‘Catch a wave, not chlamydia’: Schoolies warned to practice safe sex

HEALTH authorities are warning sexually active young Queenslanders to practice safer sex after new data revealed only 54 percent of young people use condoms during sex.

Queensland Health’s Chief Health Officer Dr Jeannette Young said the only thing young people should be bringing home from schoolies is great memories, not sexually transmissible infections (STIs).

“We know that STIs are on the rise in Queensland with more than 20,000 cases of chlamydia and almost 5,000 cases of gonorrhoea diagnosed last year,” Dr Young said.


“Queensland is also seeing rapid increases in cases of syphilis in young men and women of reproductive age and men who have sex with men.

“All these STIs can have serious consequences such as infertility should they go untreated, for both men and women.

“Untreated STIs in pregnant women can also be passed on to the unborn baby with devastating consequences such as stillbirth.

“Prevention is always better than cure. The best way to stay protected is by using condoms and water-based lubricant during sex, but our latest data shows almost half of sexually active young Queenslanders aren’t using them every time.

“Of those young people who said they didn’t use condoms every time, 30 per cent said they hardly used them or had only ever used them once.

Dr Young said the data also showed alcohol and drug use compromised the likelihood of safe sex.

“Often there are no symptoms, so you or your partner may have an STI, not realise it and pass it on,” she said.

“We know that many young people are having sex, we just want them to do it safely.”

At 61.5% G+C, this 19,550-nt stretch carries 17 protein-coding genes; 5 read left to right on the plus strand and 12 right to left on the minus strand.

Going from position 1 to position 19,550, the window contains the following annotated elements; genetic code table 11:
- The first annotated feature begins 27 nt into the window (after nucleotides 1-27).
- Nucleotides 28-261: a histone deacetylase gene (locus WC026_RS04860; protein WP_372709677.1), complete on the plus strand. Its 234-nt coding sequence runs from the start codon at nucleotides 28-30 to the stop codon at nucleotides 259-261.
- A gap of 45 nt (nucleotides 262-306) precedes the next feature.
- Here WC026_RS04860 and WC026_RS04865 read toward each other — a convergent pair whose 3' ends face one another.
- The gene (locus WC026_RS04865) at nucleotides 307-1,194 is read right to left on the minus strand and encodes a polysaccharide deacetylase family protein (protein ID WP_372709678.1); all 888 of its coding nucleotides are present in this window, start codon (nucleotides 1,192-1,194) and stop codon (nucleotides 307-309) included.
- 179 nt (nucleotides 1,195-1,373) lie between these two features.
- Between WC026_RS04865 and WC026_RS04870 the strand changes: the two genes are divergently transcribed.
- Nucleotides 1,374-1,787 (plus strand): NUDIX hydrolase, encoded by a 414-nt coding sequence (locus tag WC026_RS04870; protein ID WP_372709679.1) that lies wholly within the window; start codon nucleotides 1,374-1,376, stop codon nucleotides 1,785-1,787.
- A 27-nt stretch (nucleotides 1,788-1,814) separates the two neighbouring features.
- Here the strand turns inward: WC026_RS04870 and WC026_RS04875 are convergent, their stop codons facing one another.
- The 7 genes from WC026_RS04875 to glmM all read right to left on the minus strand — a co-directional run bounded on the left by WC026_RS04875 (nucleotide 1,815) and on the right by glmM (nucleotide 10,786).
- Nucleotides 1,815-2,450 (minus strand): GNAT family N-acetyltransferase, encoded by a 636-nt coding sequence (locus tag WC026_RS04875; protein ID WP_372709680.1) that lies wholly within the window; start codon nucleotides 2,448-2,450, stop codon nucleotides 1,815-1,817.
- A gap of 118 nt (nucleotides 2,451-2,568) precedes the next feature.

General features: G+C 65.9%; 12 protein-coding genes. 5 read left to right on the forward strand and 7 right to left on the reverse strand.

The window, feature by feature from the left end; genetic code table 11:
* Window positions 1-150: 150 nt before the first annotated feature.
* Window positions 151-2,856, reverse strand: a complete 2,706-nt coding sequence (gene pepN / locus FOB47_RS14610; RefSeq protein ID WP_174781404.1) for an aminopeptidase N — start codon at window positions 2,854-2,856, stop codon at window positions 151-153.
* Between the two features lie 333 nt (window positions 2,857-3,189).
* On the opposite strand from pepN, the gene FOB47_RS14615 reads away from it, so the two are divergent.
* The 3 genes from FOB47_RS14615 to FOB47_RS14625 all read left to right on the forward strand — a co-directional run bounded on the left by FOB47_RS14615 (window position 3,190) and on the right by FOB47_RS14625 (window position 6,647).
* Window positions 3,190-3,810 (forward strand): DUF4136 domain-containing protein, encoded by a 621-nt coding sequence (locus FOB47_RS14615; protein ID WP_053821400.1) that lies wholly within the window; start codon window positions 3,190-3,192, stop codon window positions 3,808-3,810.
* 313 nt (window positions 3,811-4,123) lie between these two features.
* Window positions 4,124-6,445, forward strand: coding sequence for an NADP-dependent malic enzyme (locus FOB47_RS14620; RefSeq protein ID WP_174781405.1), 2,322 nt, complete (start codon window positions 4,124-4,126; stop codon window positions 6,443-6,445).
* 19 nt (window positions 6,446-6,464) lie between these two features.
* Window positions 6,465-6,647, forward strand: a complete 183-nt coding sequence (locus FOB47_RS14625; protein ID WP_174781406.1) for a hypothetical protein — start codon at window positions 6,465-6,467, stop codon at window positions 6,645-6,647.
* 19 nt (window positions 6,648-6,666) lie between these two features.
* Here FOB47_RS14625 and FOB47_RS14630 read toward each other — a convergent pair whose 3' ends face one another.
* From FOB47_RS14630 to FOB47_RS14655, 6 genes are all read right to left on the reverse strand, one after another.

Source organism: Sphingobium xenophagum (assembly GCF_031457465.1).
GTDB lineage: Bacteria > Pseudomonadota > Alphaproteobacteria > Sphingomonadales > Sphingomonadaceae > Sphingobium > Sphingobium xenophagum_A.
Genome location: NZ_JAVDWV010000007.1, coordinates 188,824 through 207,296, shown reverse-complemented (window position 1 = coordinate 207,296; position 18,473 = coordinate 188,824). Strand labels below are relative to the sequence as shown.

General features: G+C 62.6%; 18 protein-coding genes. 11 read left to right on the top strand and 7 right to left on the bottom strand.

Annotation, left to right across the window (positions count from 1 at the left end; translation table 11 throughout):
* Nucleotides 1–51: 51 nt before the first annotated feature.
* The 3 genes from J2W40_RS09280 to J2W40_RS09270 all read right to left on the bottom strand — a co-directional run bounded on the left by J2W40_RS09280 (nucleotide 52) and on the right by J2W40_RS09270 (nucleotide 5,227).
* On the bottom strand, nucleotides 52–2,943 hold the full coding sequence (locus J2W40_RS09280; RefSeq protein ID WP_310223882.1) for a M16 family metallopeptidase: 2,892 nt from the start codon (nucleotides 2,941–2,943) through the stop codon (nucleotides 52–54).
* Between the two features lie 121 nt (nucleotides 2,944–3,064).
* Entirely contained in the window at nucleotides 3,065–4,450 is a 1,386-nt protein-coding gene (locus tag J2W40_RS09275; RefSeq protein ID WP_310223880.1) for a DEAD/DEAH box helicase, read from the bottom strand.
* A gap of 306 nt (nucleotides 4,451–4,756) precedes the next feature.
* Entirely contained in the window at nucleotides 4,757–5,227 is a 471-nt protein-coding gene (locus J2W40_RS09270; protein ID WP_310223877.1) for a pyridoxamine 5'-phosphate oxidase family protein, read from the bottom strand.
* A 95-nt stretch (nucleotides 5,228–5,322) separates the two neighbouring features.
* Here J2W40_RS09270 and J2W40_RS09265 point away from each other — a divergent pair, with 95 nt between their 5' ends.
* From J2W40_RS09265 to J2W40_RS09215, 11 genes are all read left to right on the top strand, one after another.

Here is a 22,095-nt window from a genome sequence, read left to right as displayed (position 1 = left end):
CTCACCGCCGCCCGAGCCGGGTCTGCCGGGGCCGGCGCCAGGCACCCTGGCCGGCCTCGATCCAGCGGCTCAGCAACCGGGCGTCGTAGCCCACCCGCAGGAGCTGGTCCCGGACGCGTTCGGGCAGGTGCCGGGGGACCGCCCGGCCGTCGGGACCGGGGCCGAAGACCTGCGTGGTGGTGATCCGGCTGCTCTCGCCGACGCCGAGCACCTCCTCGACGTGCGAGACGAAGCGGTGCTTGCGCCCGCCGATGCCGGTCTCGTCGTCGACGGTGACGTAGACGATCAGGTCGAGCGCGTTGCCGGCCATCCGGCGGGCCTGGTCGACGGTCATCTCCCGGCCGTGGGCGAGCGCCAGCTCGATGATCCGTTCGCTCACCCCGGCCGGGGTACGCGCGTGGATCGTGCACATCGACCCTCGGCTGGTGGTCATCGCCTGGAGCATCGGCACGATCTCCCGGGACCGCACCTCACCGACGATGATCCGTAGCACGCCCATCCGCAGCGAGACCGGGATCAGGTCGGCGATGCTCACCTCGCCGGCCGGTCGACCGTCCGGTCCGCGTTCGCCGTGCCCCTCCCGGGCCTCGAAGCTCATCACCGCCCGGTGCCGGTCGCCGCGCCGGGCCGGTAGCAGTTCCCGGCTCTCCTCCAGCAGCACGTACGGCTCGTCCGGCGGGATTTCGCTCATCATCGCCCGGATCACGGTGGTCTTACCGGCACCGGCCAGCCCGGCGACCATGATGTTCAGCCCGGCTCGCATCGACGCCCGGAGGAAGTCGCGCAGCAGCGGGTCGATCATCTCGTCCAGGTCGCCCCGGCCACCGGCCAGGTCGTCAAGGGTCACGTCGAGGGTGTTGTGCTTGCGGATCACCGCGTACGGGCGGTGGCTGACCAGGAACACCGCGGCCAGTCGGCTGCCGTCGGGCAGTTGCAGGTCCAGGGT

Dr Young also urged Queenslanders to get tested after the celebrations had finished so that they can get treatment if necessary before they pass on the infection to someone else, or before it leads to something more serious.

“Our research shows only 34 per cent of young Queenslanders have ever been tested for an STI, and what’s even more concerning is that only 14 per cent consider themselves at risk,” she said.

“STI testing is recommended annually or with each new partner and should be part of your normal health routine if you’re sexually active, regardless of whether you have symptoms or not.

“If you think you may have been exposed to an STI, or you have symptoms such as discharge, burning or stinging while urinating or unusual abdominal or testicular pain, you should see a doctor without delay.

“It’s easy to get tested and treated if necessary. Find out how at qld.gov.au/stoptherise.”

*Queensland Health Market Research found 60 per cent of young Queenslanders (15-29 years) surveyed believed the contraceptive pill was a form of protection from STIs, and 52 per cent believed the same of the withdrawal method.